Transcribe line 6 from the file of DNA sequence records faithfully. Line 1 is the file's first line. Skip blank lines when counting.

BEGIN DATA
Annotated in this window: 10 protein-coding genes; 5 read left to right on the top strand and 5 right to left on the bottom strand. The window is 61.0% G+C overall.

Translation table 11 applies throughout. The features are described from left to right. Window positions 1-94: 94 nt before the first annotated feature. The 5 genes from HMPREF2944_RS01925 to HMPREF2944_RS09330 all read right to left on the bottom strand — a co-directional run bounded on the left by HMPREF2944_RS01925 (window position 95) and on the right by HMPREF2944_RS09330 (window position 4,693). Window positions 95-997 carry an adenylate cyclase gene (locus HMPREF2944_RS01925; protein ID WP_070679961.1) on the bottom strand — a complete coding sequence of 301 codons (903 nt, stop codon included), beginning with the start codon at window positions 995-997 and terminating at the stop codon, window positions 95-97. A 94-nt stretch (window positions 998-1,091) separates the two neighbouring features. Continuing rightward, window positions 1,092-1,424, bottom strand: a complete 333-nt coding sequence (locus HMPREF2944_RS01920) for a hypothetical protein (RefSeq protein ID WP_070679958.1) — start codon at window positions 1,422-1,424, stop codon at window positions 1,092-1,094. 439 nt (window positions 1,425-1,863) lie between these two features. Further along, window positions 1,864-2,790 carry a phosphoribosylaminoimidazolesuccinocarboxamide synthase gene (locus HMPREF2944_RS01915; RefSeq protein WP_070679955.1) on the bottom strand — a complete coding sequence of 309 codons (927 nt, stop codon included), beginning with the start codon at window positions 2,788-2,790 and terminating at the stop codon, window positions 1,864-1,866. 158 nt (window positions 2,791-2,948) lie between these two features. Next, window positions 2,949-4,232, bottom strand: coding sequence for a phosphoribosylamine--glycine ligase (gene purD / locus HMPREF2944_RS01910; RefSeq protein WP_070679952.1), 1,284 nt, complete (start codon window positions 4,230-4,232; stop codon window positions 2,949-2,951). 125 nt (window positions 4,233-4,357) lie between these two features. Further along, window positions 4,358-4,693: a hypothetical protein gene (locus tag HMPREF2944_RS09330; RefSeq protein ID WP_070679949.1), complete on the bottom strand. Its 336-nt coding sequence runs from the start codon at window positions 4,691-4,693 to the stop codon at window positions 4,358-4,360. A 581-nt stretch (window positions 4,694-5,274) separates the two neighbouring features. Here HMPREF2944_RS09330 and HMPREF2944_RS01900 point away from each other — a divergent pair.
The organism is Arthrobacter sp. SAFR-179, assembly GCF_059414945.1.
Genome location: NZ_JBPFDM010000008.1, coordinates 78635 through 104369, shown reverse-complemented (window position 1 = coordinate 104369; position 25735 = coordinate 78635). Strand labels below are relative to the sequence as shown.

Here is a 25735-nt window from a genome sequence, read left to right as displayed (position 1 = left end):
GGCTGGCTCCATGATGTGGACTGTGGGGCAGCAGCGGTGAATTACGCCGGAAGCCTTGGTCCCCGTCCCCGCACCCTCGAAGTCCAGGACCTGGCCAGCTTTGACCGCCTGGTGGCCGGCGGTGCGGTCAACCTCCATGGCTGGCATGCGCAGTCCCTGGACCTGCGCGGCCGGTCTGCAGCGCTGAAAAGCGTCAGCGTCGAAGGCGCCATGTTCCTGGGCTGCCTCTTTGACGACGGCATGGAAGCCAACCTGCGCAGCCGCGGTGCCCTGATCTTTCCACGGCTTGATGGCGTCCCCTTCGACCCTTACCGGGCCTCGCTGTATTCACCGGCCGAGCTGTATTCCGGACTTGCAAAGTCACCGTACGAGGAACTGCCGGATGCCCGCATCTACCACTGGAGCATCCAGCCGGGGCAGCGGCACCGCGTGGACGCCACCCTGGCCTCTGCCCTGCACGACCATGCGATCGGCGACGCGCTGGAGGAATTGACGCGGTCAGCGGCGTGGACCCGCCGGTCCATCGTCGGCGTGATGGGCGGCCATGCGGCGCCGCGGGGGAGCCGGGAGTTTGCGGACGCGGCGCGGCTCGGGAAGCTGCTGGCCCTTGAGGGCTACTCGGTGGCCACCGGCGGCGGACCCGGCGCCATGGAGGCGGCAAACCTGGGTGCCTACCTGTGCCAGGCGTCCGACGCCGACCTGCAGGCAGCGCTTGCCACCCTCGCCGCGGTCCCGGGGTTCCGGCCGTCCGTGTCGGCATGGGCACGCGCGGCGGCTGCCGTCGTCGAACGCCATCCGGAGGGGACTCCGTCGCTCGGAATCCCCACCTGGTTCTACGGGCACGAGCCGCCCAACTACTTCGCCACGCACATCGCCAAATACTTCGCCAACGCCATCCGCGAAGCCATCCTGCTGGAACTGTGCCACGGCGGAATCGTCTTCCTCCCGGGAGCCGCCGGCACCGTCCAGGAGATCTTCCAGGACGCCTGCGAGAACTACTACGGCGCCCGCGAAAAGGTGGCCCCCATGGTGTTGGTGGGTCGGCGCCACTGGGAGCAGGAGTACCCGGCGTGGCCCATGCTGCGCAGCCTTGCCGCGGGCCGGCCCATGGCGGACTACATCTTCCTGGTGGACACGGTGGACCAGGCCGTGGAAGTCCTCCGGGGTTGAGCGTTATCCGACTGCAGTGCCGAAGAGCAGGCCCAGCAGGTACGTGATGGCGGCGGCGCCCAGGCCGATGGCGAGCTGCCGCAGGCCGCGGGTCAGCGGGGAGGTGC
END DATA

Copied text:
GGCTGGCTCCATGATGTGGACTGTGGGGCAGCAGCGGTGAATTACGCCGGAAGCCTTGGTCCCCGTCCCCGCACCCTCGAAGTCCAGGACCTGGCCAGCTTTGACCGCCTGGTGGCCGGCGGTGCGGTCAACCTCCATGGCTGGCATGCGCAGTCCCTGGACCTGCGCGGCCGGTCTGCAGCGCTGAAAAGCGTCAGCGTCGAAGGCGCCATGTTCCTGGGCTGCCTCTTTGACGACGGCATGGAAGCCAACCTGCGCAGCCGCGGTGCCCTGATCTTTCCACGGCTTGATGGCGTCCCCTTCGACCCTTACCGGGCCTCGCTGTATTCACCGGCCGAGCTGTATTCCGGACTTGCAAAGTCACCGTACGAGGAACTGCCGGATGCCCGCATCTACCACTGGAGCATCCAGCCGGGGCAGCGGCACCGCGTGGACGCCACCCTGGCCTCTGCCCTGCACGACCATGCGATCGGCGACGCGCTGGAGGAATTGACGCGGTCAGCGGCGTGGACCCGCCGGTCCATCGTCGGCGTGATGGGCGGCCATGCGGCGCCGCGGGGGAGCCGGGAGTTTGCGGACGCGGCGCGGCTCGGGAAGCTGCTGGCCCTTGAGGGCTACTCGGTGGCCACCGGCGGCGGACCCGGCGCCATGGAGGCGGCAAACCTGGGTGCCTACCTGTGCCAGGCGTCCGACGCCGACCTGCAGGCAGCGCTTGCCACCCTCGCCGCGGTCCCGGGGTTCCGGCCGTCCGTGTCGGCATGGGCACGCGCGGCGGCTGCCGTCGTCGAACGCCATCCGGAGGGGACTCCGTCGCTCGGAATCCCCACCTGGTTCTACGGGCACGAGCCGCCCAACTACTTCGCCACGCACATCGCCAAATACTTCGCCAACGCCATCCGCGAAGCCATCCTGCTGGAACTGTGCCACGGCGGAATCGTCTTCCTCCCGGGAGCCGCCGGCACCGTCCAGGAGATCTTCCAGGACGCCTGCGAGAACTACTACGGCGCCCGCGAAAAGGTGGCCCCCATGGTGTTGGTGGGTCGGCGCCACTGGGAGCAGGAGTACCCGGCGTGGCCCATGCTGCGCAGCCTTGCCGCGGGCCGGCCCATGGCGGACTACATCTTCCTGGTGGACACGGTGGACCAGGCCGTGGAAGTCCTCCGGGGTTGAGCGTTATCCGACTGCAGTGCCGAAGAGCAGGCCCAGCAGGTACGTGATGGCGGCGGCGCCCAGGCCGATGGCGAGCTGCCGCAGGCCGCGGGTCAGCGGGGAGGTGC